Boards need to work to rebuild trust in business

Encouraging responsible leadership by company boards so that businesses contribute to wider society was the theme of the recent discussion organised by the European Confederation of Directors’ Associations (ecoDa) and Standard Life Investments. This was building on a vision of the role of business begun by the World Economic Forum.

Entitled Building trust in boards – supporting responsive and responsible leadership the discussion centred on two recent worldwide surveys by PwC and Edelman. Both PwC’s CEO survey and Edelman’s Trust Barometer launched at Davos suggested that there is now loss of faith in businesses and that companies must do more to rebuild trust.  However CEOs believe that modern technology and communications believe that gaining trust is more challenging according to the PWC study which also found that 69% of CEOs say it’s harder for businesses to sustain trust in the digital age.

business trust Ecoda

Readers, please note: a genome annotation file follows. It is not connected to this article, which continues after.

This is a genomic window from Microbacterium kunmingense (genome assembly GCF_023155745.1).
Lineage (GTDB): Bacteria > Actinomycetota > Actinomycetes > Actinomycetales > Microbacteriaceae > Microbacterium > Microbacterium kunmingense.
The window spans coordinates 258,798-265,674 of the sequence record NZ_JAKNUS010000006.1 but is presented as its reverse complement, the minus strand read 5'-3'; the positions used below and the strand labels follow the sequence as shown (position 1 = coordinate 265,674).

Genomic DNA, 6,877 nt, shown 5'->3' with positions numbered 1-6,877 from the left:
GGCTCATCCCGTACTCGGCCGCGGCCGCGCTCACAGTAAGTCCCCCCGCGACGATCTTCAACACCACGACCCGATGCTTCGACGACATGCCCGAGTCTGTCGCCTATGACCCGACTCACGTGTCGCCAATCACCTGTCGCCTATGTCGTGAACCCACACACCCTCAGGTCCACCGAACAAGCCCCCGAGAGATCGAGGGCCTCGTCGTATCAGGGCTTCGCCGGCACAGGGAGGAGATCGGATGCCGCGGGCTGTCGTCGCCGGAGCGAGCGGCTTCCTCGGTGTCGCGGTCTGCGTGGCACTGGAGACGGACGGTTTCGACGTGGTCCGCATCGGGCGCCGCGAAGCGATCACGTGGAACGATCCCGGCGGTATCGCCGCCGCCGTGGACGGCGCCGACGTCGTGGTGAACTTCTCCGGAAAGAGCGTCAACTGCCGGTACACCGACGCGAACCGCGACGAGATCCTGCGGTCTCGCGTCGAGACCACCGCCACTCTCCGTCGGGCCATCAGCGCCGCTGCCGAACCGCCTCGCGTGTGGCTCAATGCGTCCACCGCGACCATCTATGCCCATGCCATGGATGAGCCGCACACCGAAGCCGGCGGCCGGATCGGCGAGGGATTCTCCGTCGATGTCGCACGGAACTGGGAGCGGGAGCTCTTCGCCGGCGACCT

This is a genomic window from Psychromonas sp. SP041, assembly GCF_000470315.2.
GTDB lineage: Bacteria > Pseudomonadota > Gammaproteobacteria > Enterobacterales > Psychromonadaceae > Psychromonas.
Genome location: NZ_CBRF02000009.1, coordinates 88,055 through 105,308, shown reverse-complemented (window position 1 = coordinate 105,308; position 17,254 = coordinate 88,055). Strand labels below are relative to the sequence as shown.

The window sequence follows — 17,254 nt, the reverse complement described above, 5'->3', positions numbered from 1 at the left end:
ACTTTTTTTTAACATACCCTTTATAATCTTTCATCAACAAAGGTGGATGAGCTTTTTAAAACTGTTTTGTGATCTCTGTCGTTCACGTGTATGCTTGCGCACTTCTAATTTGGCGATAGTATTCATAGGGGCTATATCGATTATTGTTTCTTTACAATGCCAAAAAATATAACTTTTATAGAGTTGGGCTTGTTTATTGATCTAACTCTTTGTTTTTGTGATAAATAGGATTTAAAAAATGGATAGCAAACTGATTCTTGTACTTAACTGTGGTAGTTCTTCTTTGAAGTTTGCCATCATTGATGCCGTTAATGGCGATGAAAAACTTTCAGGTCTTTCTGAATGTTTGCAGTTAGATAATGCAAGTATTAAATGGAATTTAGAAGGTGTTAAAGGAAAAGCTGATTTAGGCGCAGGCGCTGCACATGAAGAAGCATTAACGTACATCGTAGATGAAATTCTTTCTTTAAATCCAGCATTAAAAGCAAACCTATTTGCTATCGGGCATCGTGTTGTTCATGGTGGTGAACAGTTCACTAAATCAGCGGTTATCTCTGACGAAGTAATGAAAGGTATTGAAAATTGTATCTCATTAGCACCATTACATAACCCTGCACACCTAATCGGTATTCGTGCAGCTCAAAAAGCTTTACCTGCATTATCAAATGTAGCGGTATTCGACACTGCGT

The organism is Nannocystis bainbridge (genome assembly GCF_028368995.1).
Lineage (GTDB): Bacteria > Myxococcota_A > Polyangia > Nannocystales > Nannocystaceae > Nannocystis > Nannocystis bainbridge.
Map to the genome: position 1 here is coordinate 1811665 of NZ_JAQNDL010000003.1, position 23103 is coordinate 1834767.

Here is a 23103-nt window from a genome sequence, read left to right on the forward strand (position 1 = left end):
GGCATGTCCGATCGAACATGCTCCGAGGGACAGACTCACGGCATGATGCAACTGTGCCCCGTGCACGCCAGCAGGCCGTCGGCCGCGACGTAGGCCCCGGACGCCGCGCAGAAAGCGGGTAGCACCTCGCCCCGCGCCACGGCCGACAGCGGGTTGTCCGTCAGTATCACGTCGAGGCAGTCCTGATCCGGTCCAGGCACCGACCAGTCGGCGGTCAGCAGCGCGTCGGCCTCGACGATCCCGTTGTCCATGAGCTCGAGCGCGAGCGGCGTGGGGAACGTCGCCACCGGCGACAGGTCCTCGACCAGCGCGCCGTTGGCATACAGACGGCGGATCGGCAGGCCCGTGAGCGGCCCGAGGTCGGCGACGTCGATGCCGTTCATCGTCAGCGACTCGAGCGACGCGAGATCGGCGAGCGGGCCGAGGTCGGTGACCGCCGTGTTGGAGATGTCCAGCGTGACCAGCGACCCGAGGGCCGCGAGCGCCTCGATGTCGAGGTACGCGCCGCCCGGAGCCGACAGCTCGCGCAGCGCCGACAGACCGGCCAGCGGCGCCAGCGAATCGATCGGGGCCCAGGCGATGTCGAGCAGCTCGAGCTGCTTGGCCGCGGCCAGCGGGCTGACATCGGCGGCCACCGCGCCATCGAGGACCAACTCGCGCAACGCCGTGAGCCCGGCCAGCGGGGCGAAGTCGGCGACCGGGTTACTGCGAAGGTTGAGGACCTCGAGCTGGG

Ecoda chair: Companies need to work to rebuild trust

Turid Elisabeth Solvang ecoDa chair said: “Now is not the time when business and industry can afford to stand on the sidelines. Boards of directors and senior managers have to take concrete steps to ensure that companies benefit from the trust not only of their shareholders but of all their stakeholders.

Lutgart Van den Berghe, Chair of ecoDa Policy Committee reacted to the two surveys by acknowledging that “boards need to be aware that decision-making behind closed doors, as they used to do, is no longer feasible in the new digital era. The volume of information is no longer the reference, it is its  relevance to all stakeholders that matters”. She added that “Disclosure is not the same as transparency”.

Mike Everett, Governance & Stewardship, Standard Life Investments explained that as well as the interaction the fund manager has with a company’s management through its analysts, it will also endeavour to engage with the chairs of boards and non-executive directors to allow Standard Life Investments to assess the individuals involved in the management and oversight of their most significant investments. It is only through such engagements the fund manger can start to get a feel for the levels of trust those individuals have in their ability to deliver.

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